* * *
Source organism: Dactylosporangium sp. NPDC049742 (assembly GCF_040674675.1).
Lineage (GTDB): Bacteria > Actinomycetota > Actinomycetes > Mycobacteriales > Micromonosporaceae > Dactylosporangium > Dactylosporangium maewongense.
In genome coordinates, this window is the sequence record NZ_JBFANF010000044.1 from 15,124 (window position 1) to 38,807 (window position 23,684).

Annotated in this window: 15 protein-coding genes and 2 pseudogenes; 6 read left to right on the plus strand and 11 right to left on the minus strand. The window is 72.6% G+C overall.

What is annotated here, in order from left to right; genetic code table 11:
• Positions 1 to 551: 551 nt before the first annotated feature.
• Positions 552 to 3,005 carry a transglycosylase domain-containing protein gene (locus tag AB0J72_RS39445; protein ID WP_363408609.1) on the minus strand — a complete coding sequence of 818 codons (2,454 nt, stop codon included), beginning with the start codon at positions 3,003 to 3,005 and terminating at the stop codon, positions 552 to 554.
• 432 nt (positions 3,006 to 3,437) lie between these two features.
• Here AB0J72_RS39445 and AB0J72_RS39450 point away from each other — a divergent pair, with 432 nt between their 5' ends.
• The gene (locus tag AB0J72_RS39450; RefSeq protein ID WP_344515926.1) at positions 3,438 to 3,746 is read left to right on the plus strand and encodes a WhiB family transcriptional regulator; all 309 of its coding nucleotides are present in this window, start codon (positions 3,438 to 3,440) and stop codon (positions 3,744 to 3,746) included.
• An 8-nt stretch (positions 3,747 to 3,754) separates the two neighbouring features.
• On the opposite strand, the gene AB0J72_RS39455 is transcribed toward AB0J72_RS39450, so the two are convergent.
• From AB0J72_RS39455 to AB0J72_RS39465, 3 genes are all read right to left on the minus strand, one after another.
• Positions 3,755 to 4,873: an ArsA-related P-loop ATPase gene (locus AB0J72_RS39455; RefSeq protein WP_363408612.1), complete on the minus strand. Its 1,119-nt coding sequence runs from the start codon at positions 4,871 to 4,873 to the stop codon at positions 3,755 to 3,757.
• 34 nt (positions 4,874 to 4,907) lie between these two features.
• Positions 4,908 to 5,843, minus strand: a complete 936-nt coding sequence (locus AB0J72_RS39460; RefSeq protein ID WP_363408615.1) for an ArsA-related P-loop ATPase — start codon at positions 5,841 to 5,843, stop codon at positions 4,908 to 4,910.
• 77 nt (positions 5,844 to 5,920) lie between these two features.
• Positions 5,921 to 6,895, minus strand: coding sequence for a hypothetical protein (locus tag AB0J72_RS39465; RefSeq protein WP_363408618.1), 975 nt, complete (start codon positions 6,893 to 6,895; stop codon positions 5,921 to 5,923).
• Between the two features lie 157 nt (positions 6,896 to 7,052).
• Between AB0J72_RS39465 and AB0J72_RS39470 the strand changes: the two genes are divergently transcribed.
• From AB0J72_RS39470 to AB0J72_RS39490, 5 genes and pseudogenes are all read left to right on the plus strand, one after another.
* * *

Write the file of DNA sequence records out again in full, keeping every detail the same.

Source organism: Dactylosporangium sp. NPDC049742 (assembly GCF_040674675.1).
Lineage (GTDB): Bacteria > Actinomycetota > Actinomycetes > Mycobacteriales > Micromonosporaceae > Dactylosporangium > Dactylosporangium maewongense.
In genome coordinates, this window is the sequence record NZ_JBFANF010000044.1 from 15,124 (window position 1) to 38,807 (window position 23,684).

Annotated in this window: 15 protein-coding genes and 2 pseudogenes; 6 read left to right on the plus strand and 11 right to left on the minus strand. The window is 72.6% G+C overall.

What is annotated here, in order from left to right; genetic code table 11:
• Positions 1 to 551: 551 nt before the first annotated feature.
• Positions 552 to 3,005 carry a transglycosylase domain-containing protein gene (locus tag AB0J72_RS39445; protein ID WP_363408609.1) on the minus strand — a complete coding sequence of 818 codons (2,454 nt, stop codon included), beginning with the start codon at positions 3,003 to 3,005 and terminating at the stop codon, positions 552 to 554.
• 432 nt (positions 3,006 to 3,437) lie between these two features.
• Here AB0J72_RS39445 and AB0J72_RS39450 point away from each other — a divergent pair, with 432 nt between their 5' ends.
• The gene (locus tag AB0J72_RS39450; RefSeq protein ID WP_344515926.1) at positions 3,438 to 3,746 is read left to right on the plus strand and encodes a WhiB family transcriptional regulator; all 309 of its coding nucleotides are present in this window, start codon (positions 3,438 to 3,440) and stop codon (positions 3,744 to 3,746) included.
• An 8-nt stretch (positions 3,747 to 3,754) separates the two neighbouring features.
• On the opposite strand, the gene AB0J72_RS39455 is transcribed toward AB0J72_RS39450, so the two are convergent.
• From AB0J72_RS39455 to AB0J72_RS39465, 3 genes are all read right to left on the minus strand, one after another.
• Positions 3,755 to 4,873: an ArsA-related P-loop ATPase gene (locus AB0J72_RS39455; RefSeq protein WP_363408612.1), complete on the minus strand. Its 1,119-nt coding sequence runs from the start codon at positions 4,871 to 4,873 to the stop codon at positions 3,755 to 3,757.
• 34 nt (positions 4,874 to 4,907) lie between these two features.
• Positions 4,908 to 5,843, minus strand: a complete 936-nt coding sequence (locus AB0J72_RS39460; RefSeq protein ID WP_363408615.1) for an ArsA-related P-loop ATPase — start codon at positions 5,841 to 5,843, stop codon at positions 4,908 to 4,910.
• 77 nt (positions 5,844 to 5,920) lie between these two features.
• Positions 5,921 to 6,895, minus strand: coding sequence for a hypothetical protein (locus tag AB0J72_RS39465; RefSeq protein WP_363408618.1), 975 nt, complete (start codon positions 6,893 to 6,895; stop codon positions 5,921 to 5,923).
• Between the two features lie 157 nt (positions 6,896 to 7,052).
• Between AB0J72_RS39465 and AB0J72_RS39470 the strand changes: the two genes are divergently transcribed.
• From AB0J72_RS39470 to AB0J72_RS39490, 5 genes and pseudogenes are all read left to right on the plus strand, one after another.